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Chaos and confusion reigns over funding of EU bailout plan

The speed at which the European Union was forced to announce its €750 billion package to calm market concerns about potential defaults in Greece and elsewhere is shown by the remarkable lack of detail on how the €440 billion portion may be funded that is not provided directly by the EU and the IMF

Markets may have been calmed by the announcement of the EU’s bailout plans last weekend, but the proposal to raise up to €440 billion of additional funding through the capital markets has led to a flurry of activity and speculation among EC officials, sovereign borrowers, rating agencies and investment bankers.

Details on how the money will be raised, when and by what entity are remarkably scarce.

“We really have no idea what is going on,” says the head of borrowing at one large European SSA.

Among the known unknowns surrounding the plan are: where the special purpose vehicle that issues bonds will be incorporated; what the SPV’s rating will be; who will be in charge of the borrowing programme and manage its liquidity; whether the SPV will issue in advance or on an ad-hoc basis, as and when funding is needed; and whether any issuance will be guaranteed jointly and severally by all EU nations, or each eurozone country will take a pro-rata share of the guarantees.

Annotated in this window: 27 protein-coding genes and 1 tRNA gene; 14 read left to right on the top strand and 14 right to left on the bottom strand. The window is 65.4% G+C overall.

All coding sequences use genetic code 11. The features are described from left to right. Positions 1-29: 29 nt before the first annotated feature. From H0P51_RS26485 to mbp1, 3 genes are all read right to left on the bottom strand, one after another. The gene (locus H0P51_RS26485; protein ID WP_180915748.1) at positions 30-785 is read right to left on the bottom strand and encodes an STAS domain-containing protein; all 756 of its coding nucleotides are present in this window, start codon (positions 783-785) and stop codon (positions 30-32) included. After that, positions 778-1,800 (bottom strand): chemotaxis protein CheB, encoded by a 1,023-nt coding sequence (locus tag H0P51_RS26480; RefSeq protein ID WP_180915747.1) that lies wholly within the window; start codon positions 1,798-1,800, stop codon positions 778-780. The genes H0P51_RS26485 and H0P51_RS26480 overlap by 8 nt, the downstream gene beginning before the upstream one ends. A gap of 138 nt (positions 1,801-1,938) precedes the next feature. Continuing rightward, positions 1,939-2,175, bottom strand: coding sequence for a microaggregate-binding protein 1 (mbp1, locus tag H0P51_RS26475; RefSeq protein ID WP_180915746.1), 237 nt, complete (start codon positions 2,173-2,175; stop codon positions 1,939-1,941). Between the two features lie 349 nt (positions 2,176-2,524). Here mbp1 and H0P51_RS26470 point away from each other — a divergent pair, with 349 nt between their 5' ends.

Euro-area ministers are set to meet on Friday this week to try to put more meat on the bones of the plan, which envisages buying distressed bonds of EU countries threatened by default.

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